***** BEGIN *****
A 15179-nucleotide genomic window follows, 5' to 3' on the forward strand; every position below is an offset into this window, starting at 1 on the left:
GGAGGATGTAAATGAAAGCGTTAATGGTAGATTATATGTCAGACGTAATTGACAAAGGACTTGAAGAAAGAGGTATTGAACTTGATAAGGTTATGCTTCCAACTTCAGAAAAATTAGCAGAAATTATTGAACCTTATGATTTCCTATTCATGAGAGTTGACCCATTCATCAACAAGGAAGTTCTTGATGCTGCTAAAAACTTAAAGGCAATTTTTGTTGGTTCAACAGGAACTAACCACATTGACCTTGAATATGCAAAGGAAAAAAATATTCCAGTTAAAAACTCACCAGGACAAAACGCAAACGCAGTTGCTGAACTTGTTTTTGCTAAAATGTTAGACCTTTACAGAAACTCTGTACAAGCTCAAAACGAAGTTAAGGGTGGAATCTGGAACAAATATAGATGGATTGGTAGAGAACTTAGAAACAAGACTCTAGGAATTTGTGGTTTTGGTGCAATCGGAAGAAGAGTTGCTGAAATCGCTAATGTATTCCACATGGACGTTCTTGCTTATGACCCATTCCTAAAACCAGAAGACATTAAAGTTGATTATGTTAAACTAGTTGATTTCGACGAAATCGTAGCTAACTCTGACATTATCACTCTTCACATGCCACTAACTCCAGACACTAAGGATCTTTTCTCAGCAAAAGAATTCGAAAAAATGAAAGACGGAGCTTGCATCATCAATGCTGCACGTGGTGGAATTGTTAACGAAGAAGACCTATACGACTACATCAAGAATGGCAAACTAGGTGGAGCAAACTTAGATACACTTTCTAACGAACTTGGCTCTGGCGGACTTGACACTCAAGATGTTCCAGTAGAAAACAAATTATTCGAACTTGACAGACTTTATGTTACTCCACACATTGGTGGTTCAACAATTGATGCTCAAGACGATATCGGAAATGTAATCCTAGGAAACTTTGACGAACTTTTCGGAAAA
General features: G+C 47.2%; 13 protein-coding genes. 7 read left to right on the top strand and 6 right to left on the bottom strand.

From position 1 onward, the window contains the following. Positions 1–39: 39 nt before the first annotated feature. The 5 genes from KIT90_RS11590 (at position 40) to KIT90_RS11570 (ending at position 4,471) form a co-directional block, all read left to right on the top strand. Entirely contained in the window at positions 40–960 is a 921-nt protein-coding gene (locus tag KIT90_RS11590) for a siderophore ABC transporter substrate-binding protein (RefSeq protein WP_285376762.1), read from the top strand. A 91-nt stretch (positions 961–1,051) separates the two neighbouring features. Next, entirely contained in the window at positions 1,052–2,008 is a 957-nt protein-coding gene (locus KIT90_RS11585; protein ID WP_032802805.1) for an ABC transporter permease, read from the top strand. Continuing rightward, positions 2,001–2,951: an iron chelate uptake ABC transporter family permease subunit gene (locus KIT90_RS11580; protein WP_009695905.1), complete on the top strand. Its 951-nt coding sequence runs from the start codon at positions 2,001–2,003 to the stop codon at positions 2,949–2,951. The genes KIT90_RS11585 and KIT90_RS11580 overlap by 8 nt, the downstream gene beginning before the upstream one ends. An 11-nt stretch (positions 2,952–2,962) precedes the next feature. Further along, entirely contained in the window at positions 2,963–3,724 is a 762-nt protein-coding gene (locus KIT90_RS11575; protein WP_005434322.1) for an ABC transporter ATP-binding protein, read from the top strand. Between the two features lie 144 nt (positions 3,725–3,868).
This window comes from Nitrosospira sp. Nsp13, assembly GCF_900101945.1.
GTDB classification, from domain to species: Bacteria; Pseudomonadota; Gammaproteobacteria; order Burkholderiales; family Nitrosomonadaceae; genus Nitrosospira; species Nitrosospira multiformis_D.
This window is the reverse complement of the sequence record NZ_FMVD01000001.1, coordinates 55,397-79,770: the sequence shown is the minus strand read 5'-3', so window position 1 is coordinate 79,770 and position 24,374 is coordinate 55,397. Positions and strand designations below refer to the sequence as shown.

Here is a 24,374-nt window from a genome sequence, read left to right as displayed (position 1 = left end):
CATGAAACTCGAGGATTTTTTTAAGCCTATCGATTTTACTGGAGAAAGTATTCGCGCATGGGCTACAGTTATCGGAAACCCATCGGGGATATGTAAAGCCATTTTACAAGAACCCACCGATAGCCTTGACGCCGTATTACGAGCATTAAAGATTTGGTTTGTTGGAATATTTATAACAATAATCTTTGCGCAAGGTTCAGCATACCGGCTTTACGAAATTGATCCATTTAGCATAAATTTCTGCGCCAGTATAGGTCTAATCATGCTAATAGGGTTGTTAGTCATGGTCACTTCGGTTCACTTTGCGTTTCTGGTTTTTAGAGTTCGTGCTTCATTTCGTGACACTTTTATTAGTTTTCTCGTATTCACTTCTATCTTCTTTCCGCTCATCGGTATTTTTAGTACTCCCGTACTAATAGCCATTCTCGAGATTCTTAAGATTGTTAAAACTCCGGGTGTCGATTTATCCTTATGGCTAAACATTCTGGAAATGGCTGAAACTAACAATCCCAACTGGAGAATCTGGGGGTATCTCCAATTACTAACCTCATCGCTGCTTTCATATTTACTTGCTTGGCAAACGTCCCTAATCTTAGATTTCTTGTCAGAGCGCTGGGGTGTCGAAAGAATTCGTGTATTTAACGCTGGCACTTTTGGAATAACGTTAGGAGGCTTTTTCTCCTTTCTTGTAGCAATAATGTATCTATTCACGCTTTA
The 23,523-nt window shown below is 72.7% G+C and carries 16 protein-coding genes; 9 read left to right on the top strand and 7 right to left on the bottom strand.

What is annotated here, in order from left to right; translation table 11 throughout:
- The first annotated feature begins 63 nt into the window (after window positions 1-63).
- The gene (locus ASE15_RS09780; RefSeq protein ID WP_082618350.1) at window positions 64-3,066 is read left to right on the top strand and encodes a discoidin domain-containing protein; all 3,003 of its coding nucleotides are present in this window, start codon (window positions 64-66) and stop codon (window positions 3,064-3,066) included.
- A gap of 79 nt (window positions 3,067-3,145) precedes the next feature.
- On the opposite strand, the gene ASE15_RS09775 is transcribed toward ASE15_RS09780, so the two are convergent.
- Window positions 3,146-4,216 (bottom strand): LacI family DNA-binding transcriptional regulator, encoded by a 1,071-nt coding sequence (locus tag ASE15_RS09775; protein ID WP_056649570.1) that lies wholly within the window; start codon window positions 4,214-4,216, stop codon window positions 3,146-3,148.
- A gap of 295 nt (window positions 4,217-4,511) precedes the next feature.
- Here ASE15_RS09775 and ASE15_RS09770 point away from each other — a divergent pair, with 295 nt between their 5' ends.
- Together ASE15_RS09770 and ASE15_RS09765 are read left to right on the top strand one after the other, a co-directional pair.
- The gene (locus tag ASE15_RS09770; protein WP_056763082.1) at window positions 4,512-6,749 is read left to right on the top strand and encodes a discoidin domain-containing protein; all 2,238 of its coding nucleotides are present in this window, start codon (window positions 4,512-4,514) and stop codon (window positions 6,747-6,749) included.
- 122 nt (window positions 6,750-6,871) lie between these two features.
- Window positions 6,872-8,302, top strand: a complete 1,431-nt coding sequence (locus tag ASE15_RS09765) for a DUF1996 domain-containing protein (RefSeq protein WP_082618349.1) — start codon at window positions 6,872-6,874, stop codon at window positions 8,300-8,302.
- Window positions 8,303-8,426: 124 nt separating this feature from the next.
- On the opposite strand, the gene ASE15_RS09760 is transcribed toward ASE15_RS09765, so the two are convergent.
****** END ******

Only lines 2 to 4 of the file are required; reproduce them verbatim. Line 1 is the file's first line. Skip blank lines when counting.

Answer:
GGAGGATGTAAATGAAAGCGTTAATGGTAGATTATATGTCAGACGTAATTGACAAAGGACTTGAAGAAAGAGGTATTGAACTTGATAAGGTTATGCTTCCAACTTCAGAAAAATTAGCAGAAATTATTGAACCTTATGATTTCCTATTCATGAGAGTTGACCCATTCATCAACAAGGAAGTTCTTGATGCTGCTAAAAACTTAAAGGCAATTTTTGTTGGTTCAACAGGAACTAACCACATTGACCTTGAATATGCAAAGGAAAAAAATATTCCAGTTAAAAACTCACCAGGACAAAACGCAAACGCAGTTGCTGAACTTGTTTTTGCTAAAATGTTAGACCTTTACAGAAACTCTGTACAAGCTCAAAACGAAGTTAAGGGTGGAATCTGGAACAAATATAGATGGATTGGTAGAGAACTTAGAAACAAGACTCTAGGAATTTGTGGTTTTGGTGCAATCGGAAGAAGAGTTGCTGAAATCGCTAATGTATTCCACATGGACGTTCTTGCTTATGACCCATTCCTAAAACCAGAAGACATTAAAGTTGATTATGTTAAACTAGTTGATTTCGACGAAATCGTAGCTAACTCTGACATTATCACTCTTCACATGCCACTAACTCCAGACACTAAGGATCTTTTCTCAGCAAAAGAATTCGAAAAAATGAAAGACGGAGCTTGCATCATCAATGCTGCACGTGGTGGAATTGTTAACGAAGAAGACCTATACGACTACATCAAGAATGGCAAACTAGGTGGAGCAAACTTAGATACACTTTCTAACGAACTTGGCTCTGGCGGACTTGACACTCAAGATGTTCCAGTAGAAAACAAATTATTCGAACTTGACAGACTTTATGTTACTCCACACATTGGTGGTTCAACAATTGATGCTCAAGACGATATCGGAAATGTAATCCTAGGAAACTTTGACGAACTTTTCGGAAAA
General features: G+C 47.2%; 13 protein-coding genes. 7 read left to right on the top strand and 6 right to left on the bottom strand.

From position 1 onward, the window contains the following. Positions 1–39: 39 nt before the first annotated feature. The 5 genes from KIT90_RS11590 (at position 40) to KIT90_RS11570 (ending at position 4,471) form a co-directional block, all read left to right on the top strand. Entirely contained in the window at positions 40–960 is a 921-nt protein-coding gene (locus tag KIT90_RS11590) for a siderophore ABC transporter substrate-binding protein (RefSeq protein WP_285376762.1), read from the top strand. A 91-nt stretch (positions 961–1,051) separates the two neighbouring features. Next, entirely contained in the window at positions 1,052–2,008 is a 957-nt protein-coding gene (locus KIT90_RS11585; protein ID WP_032802805.1) for an ABC transporter permease, read from the top strand. Continuing rightward, positions 2,001–2,951: an iron chelate uptake ABC transporter family permease subunit gene (locus KIT90_RS11580; protein WP_009695905.1), complete on the top strand. Its 951-nt coding sequence runs from the start codon at positions 2,001–2,003 to the stop codon at positions 2,949–2,951. The genes KIT90_RS11585 and KIT90_RS11580 overlap by 8 nt, the downstream gene beginning before the upstream one ends. An 11-nt stretch (positions 2,952–2,962) precedes the next feature. Further along, entirely contained in the window at positions 2,963–3,724 is a 762-nt protein-coding gene (locus KIT90_RS11575; protein WP_005434322.1) for an ABC transporter ATP-binding protein, read from the top strand. Between the two features lie 144 nt (positions 3,725–3,868).